organizations and clinical sites and is assessing the impact of COVID-19 on its planned studies and current timelines and costs. Although the Company has experienced delays in patient enrollment due to the COVID-19 pandemic, the delays have not been significant and have not materially impacted the Company’s clinical timelines.  Accordingly, the Company currently does not anticipate any interruptions in its clinical timelines or operations due to COVID-19.  However, if the COVID-19 pandemic continues and persists for an extended period of time, the Company could experience significant disruptions to its clinical development timeline, which would adversely affect the Company’s business, financial condition, results of operations and growth prospects.

In July 2016, Aravive Biologics was approved for a $20.0 million Product Development Award from the Cancer Prevention and Research Institute of Texas (“CPRIT Grant”). The CPRIT Grant was expected to allow Aravive Biologics to develop the product candidate referenced above through clinical trials. The CPRIT Grant was effective as of June 1, 2016 and terminated on November 30, 2019. Aravive Biologics’ royalty and other obligations, including its obligation to repay the disbursed grant proceeds under certain circumstances, survive the termination of the agreement. The CPRIT Grant is subject to customary CPRIT funding conditions including a matching funds requirement where Aravive Biologics matched 50% of funding from the CPRIT Grant. Consequently, Aravive Biologics was required to raise $10.0 million in matching funds over the three-year project. Aravive Biologics raised all its required $10.0 million in matching funds.

Aravive Biologics’ award from CPRIT requires it to pay CPRIT a portion of its revenues from sales of certain products, or received from its licensees or sublicensees, at tiered percentages of revenue in the low- to mid-single digits until the aggregate amount of such payments equals 400% of the grant award proceeds, and thereafter at a rate of less than one percent for as long as Aravive Biologics maintains government exclusivity. In addition, the grant contract also contains a provision that provides for repayment to CPRIT of the full amount of the grant proceeds under certain specified circumstances involving relocation of Aravive Biologics’ principal place of business outside Texas.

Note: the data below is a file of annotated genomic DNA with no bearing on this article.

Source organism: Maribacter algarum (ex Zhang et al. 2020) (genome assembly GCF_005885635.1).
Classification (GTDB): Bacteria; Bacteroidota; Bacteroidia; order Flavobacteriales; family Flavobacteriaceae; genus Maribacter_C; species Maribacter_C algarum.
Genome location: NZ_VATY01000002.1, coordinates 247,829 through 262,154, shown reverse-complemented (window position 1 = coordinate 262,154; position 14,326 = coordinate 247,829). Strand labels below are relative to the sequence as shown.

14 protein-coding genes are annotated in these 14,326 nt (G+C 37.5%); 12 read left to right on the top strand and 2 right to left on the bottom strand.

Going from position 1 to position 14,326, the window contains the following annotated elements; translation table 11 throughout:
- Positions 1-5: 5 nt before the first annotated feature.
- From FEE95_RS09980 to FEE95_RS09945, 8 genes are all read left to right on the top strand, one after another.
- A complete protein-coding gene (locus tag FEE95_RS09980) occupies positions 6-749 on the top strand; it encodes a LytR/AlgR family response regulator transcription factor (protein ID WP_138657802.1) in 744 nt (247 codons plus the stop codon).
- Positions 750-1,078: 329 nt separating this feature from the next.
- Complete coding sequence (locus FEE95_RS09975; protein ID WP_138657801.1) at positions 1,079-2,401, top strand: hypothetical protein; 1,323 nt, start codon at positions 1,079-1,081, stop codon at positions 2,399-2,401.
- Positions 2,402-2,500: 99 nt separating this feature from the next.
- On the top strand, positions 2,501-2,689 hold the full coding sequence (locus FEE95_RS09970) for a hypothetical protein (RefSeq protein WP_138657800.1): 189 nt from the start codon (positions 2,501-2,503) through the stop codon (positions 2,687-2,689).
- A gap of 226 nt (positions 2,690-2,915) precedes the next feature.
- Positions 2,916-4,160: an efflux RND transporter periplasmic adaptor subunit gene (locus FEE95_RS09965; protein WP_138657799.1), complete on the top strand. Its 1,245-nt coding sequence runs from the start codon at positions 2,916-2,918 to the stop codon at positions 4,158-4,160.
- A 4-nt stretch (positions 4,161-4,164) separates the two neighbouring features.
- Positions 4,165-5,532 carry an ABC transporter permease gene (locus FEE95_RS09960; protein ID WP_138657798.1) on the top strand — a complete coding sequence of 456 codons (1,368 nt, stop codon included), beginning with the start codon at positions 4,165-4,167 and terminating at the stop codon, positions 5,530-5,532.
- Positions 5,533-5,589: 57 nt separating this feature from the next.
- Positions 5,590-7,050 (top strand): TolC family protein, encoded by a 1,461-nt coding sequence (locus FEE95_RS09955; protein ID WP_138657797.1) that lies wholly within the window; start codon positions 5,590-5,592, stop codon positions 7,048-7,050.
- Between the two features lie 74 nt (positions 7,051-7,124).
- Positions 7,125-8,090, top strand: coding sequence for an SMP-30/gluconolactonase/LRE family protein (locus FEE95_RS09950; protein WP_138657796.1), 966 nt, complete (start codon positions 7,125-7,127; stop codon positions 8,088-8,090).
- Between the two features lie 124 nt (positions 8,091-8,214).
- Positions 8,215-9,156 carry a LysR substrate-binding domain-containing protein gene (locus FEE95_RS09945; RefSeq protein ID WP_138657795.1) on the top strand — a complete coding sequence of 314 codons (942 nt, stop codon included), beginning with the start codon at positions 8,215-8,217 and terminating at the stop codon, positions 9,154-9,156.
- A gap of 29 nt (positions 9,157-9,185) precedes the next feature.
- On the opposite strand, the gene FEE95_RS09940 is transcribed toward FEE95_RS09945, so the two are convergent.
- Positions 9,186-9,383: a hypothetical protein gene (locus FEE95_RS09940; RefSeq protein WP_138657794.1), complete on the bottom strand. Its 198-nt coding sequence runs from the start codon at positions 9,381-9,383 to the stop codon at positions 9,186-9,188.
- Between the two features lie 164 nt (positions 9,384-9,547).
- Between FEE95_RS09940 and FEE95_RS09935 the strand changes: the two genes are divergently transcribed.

As consideration for the rights granted as part of a license agreement with Stanford University, Aravive Biologics is obligated to pay yearly license fees and milestone payments, and a royalty based on net sales of products covered by the patent-related rights. More specifically, Aravive Biologics is obligated to pay Stanford University (i) annual license payments (ii) milestone payments of up to an aggregate of $1,000,000 upon achievement of clinical and regulatory milestones, and (iii) royalties equal to a percentage (in the low single digits) of net sales of licensed products; provided that the annual license payments made will offset (and be credited against) any royalties due in such license year. In the event of a sublicense to a third party of any rights based on the patents that are solely owned by Stanford University, Aravive Biologics is obligated to pay royalties to Stanford University equal to a percentage of what Aravive Biologics would have been required to pay to Stanford University had it sold the products under sublicense itself. In addition, in such event it is required to pay to Stanford University a percent of sublicensing income. In the event of a termination, Aravive Biologics will be obligated to pay all amounts that accrued prior to such termination.

 

 

Unaudited Interim Financial Information

In the opinion of the Company’s management, the accompanying unaudited condensed consolidated financial statements contain all adjustments, consisting of only normal recurring adjustments, necessary for a fair statement of its financial position as of March 31, 2021 and, its results of operations for the three month periods ended March 31, 2021 and 2020, and cash flows for the three month periods ended March 31, 2021, and 2020. The December 31, 2020 consolidated balance sheet was derived from audited financial statements but does not include all disclosures required by generally accepted accounting principles in the United States of America (“GAAP”). The results for interim periods are not necessarily indicative of the results for the entire year or any other interim period. The accompanying consolidated financial statements and related financial information should be read in conjunction with the audited financial statements and the related notes thereto for the year ended December 31, 2020 included in the Company’s Annual Report on Form 10-K filed by the Company on March 16, 2021, with the U.S. Securities and Exchange Commission (the “SEC”).

 

 

2. Summary of Significant Accounting Policies

Basis of Presentation and Use of Estimates

The accompanying consolidated financial statements have been prepared in accordance with accounting principles generally accepted in the United States of America (“GAAP”). The preparation of the accompanying consolidated financial statements in accordance with GAAP requires management to make estimates and assumptions that affect the reported amounts of assets and liabilities, the disclosure of contingent assets and liabilities at the date of the consolidated financial statements, and the reported amounts of expenses during the reporting period. Actual results could differ from those estimates.